Mindfulness and Therapy

If you’ve ever built something, fixed something, or solved a problem, you know this basic fact: use the right tool for the job. Don’t use a wrench when you need a hammer. We all know and live by this common sense approach to using tools.

In a sense, our mind is our most basic problem solving tool. Without a mind that is in good working order, using hammers or other tools become more difficult. For example, when we are distracted, overwhelmed by emotions, or “stuck in our heads,” we are more likely to drop the hammer or miss the nail. When our minds are stable and steady, curious, and attentive, we can truly put the hammer to good use.

Mindfulness is the practice of training the mind, to learn how to properly and effectively use this indispensable tool. Combining mindfulness with therapy is a natural fit. As your mindfulness skills develop, there is a shift in how you relate to your emotions, your friends and family, your work, your problems, and your enjoyments.

You learn to apply your skills of being present, open, and kind to the tasks of therapy. This might include relating to anger with mindfulness, which is quite different from becoming mindless and reactive to anger. Or relating to a partner with mindfulness, becoming more aware of patterns of communication and feelings that need to be shared. Another example is becoming mindful of reactions, learning to make thoughtful choices  instead of getting carried away by habit or emotion.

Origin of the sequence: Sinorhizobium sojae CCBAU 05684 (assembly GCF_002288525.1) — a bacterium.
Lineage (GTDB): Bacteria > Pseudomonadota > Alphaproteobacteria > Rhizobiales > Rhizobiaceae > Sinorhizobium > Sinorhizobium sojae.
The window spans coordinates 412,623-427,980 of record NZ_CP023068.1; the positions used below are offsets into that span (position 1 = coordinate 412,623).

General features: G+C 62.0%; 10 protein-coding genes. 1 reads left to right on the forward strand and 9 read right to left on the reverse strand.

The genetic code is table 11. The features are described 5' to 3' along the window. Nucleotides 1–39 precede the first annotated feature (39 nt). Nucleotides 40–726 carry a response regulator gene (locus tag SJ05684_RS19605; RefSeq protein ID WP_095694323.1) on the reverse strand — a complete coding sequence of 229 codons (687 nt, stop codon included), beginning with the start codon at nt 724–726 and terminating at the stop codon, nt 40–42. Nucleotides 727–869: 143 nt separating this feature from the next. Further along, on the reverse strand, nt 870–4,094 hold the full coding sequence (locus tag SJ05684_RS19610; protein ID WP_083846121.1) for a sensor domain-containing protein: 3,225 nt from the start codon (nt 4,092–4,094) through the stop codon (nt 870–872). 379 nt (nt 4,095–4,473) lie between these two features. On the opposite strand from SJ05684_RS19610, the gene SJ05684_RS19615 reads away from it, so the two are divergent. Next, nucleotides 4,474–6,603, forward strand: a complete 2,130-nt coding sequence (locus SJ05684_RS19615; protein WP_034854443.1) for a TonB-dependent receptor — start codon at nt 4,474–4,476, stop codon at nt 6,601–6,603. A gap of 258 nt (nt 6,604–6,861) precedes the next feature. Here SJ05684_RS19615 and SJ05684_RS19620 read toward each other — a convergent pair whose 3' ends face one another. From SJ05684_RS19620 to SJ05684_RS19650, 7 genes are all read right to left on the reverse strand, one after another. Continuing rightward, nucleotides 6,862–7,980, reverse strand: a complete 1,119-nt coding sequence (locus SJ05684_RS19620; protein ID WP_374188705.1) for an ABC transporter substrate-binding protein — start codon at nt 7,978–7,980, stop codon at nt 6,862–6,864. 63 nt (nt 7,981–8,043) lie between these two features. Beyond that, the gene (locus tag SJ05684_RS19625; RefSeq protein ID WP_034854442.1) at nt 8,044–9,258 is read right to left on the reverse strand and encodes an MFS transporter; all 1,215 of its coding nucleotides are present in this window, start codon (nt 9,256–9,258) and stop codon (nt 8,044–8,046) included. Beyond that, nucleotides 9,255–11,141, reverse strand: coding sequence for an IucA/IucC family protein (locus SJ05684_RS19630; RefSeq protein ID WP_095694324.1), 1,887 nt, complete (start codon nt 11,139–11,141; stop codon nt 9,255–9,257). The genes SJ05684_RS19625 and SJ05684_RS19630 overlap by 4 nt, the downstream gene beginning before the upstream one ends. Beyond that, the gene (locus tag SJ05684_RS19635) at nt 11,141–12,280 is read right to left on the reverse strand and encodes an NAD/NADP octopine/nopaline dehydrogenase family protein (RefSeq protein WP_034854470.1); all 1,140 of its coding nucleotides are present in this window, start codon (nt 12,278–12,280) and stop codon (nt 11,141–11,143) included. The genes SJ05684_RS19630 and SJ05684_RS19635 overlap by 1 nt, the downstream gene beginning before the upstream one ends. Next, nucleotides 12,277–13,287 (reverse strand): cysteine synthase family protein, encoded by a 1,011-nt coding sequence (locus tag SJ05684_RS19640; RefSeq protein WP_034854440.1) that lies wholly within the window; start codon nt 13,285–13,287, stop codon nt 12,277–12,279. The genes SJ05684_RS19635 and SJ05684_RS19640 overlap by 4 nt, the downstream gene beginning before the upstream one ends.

When you relate with anything in your life, be it a thought,  a person, or a situation, you start with your own mind. A cranky mind is likely to be cranky with thoughts. A distracted mind is likely to be distracted when dealing with people. An overwhelmed mind is likely to experience situations as overwhelming. When you start with a mind of mindfulness, you learn to see thoughts, people, and situations more accurately, more clearly, and with a sense of confidence and openness. You start with a mind that is present and strong. Try it out sometime!

– Dan


Leave a comment

Filed under Psychotherapy

Leave a Reply

Fill in your details below or click an icon to log in:

WordPress.com Logo

You are commenting using your WordPress.com account. Log Out / Change )

Twitter picture

You are commenting using your Twitter account. Log Out / Change )

Facebook photo

You are commenting using your Facebook account. Log Out / Change )

Google+ photo

You are commenting using your Google+ account. Log Out / Change )

Connecting to %s